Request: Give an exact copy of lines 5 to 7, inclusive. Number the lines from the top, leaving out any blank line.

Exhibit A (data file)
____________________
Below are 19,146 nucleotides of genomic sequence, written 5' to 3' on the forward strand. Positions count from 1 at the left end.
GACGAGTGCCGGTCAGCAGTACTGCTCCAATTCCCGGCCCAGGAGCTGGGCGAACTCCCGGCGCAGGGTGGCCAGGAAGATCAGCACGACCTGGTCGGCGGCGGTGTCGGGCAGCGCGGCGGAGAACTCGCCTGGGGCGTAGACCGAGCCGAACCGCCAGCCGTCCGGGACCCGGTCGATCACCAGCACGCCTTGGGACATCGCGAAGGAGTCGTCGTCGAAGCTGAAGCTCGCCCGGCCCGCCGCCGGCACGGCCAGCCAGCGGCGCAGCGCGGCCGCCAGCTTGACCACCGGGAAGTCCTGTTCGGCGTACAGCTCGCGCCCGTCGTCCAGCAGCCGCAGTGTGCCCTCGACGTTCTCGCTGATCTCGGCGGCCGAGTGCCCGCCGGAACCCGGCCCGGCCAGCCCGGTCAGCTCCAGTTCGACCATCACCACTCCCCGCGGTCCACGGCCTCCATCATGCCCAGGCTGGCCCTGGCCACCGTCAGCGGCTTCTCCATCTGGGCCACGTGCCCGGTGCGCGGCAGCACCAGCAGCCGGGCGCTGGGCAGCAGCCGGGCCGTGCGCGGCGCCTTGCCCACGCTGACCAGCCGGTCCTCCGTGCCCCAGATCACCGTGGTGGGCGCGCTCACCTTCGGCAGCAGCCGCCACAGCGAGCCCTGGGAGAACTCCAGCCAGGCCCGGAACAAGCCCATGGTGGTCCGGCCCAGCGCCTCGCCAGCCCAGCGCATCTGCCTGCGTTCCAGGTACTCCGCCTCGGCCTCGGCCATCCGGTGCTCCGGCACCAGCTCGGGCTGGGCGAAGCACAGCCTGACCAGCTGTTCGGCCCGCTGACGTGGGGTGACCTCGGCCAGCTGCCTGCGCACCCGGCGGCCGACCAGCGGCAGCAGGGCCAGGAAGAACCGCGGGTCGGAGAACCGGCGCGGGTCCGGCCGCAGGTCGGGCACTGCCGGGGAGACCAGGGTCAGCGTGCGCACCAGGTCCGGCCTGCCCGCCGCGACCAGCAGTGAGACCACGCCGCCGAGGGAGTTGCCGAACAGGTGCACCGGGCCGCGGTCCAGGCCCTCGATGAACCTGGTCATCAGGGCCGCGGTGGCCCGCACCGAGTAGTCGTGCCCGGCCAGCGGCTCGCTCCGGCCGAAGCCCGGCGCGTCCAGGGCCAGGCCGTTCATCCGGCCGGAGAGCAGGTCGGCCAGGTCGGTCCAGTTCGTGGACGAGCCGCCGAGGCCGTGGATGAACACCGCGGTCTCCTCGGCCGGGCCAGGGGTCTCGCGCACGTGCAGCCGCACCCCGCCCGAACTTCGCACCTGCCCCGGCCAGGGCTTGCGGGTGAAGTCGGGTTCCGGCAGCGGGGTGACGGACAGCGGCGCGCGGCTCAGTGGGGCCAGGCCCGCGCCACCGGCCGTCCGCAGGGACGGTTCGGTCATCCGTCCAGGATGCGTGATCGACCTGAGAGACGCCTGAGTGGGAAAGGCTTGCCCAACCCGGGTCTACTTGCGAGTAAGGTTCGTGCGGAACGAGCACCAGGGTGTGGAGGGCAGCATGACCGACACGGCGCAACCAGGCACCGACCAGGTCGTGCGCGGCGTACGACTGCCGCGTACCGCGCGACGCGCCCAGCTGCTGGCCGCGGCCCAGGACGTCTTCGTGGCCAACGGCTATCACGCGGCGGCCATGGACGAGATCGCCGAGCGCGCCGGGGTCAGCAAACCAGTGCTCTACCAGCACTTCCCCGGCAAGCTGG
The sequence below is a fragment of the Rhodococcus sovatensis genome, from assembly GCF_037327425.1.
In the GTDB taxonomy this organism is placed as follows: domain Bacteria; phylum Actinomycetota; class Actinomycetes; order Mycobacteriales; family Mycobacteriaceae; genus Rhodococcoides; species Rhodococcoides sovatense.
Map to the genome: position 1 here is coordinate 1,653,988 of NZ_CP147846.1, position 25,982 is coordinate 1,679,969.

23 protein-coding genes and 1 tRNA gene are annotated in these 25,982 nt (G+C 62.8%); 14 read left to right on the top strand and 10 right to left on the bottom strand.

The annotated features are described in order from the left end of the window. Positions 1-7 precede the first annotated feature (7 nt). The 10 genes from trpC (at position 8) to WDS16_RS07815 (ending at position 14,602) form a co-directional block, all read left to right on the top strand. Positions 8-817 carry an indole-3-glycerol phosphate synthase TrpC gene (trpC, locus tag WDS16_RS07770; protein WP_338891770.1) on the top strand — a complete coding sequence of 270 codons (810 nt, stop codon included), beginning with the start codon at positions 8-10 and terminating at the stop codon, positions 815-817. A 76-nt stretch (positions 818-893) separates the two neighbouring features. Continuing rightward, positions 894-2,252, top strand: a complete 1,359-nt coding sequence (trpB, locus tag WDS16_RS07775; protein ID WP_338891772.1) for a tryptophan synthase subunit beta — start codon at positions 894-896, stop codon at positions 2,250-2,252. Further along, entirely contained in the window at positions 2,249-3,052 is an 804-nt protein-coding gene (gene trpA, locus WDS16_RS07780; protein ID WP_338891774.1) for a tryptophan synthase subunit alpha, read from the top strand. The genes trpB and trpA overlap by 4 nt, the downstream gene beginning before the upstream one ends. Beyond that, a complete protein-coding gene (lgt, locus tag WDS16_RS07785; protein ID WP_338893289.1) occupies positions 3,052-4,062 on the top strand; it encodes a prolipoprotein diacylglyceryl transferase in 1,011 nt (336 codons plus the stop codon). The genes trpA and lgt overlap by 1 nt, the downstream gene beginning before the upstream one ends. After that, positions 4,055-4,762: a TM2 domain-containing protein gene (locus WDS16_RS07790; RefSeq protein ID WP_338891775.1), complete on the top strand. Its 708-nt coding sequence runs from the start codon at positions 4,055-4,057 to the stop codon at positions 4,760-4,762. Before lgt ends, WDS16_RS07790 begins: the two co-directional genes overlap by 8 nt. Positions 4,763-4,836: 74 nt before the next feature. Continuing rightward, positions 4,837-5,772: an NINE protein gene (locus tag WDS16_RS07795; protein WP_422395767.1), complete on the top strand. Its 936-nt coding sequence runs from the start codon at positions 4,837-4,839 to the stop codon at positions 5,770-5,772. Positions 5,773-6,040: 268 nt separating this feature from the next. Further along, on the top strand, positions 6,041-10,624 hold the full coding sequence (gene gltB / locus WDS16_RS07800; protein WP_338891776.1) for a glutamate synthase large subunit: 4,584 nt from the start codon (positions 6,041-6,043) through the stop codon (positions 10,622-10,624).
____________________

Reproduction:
Map to the genome: position 1 here is coordinate 1,653,988 of NZ_CP147846.1, position 25,982 is coordinate 1,679,969.

23 protein-coding genes and 1 tRNA gene are annotated in these 25,982 nt (G+C 62.8%); 14 read left to right on the top strand and 10 right to left on the bottom strand.

The annotated features are described in order from the left end of the window. Positions 1-7 precede the first annotated feature (7 nt). The 10 genes from trpC (at position 8) to WDS16_RS07815 (ending at position 14,602) form a co-directional block, all read left to right on the top strand. Positions 8-817 carry an indole-3-glycerol phosphate synthase TrpC gene (trpC, locus tag WDS16_RS07770; protein WP_338891770.1) on the top strand — a complete coding sequence of 270 codons (810 nt, stop codon included), beginning with the start codon at positions 8-10 and terminating at the stop codon, positions 815-817. A 76-nt stretch (positions 818-893) separates the two neighbouring features. Continuing rightward, positions 894-2,252, top strand: a complete 1,359-nt coding sequence (trpB, locus tag WDS16_RS07775; protein ID WP_338891772.1) for a tryptophan synthase subunit beta — start codon at positions 894-896, stop codon at positions 2,250-2,252. Further along, entirely contained in the window at positions 2,249-3,052 is an 804-nt protein-coding gene (gene trpA, locus WDS16_RS07780; protein ID WP_338891774.1) for a tryptophan synthase subunit alpha, read from the top strand. The genes trpB and trpA overlap by 4 nt, the downstream gene beginning before the upstream one ends. Beyond that, a complete protein-coding gene (lgt, locus tag WDS16_RS07785; protein ID WP_338893289.1) occupies positions 3,052-4,062 on the top strand; it encodes a prolipoprotein diacylglyceryl transferase in 1,011 nt (336 codons plus the stop codon). The genes trpA and lgt overlap by 1 nt, the downstream gene beginning before the upstream one ends. After that, positions 4,055-4,762: a TM2 domain-containing protein gene (locus WDS16_RS07790; RefSeq protein ID WP_338891775.1), complete on the top strand. Its 708-nt coding sequence runs from the start codon at positions 4,055-4,057 to the stop codon at positions 4,760-4,762. Before lgt ends, WDS16_RS07790 begins: the two co-directional genes overlap by 8 nt. Positions 4,763-4,836: 74 nt before the next feature. Continuing rightward, positions 4,837-5,772: an NINE protein gene (locus tag WDS16_RS07795; protein WP_422395767.1), complete on the top strand. Its 936-nt coding sequence runs from the start codon at positions 4,837-4,839 to the stop codon at positions 5,770-5,772. Positions 5,773-6,040: 268 nt separating this feature from the next. Further along, on the top strand, positions 6,041-10,624 hold the full coding sequence (gene gltB / locus WDS16_RS07800; protein WP_338891776.1) for a glutamate synthase large subunit: 4,584 nt from the start codon (positions 6,041-6,043) through the stop codon (positions 10,622-10,624).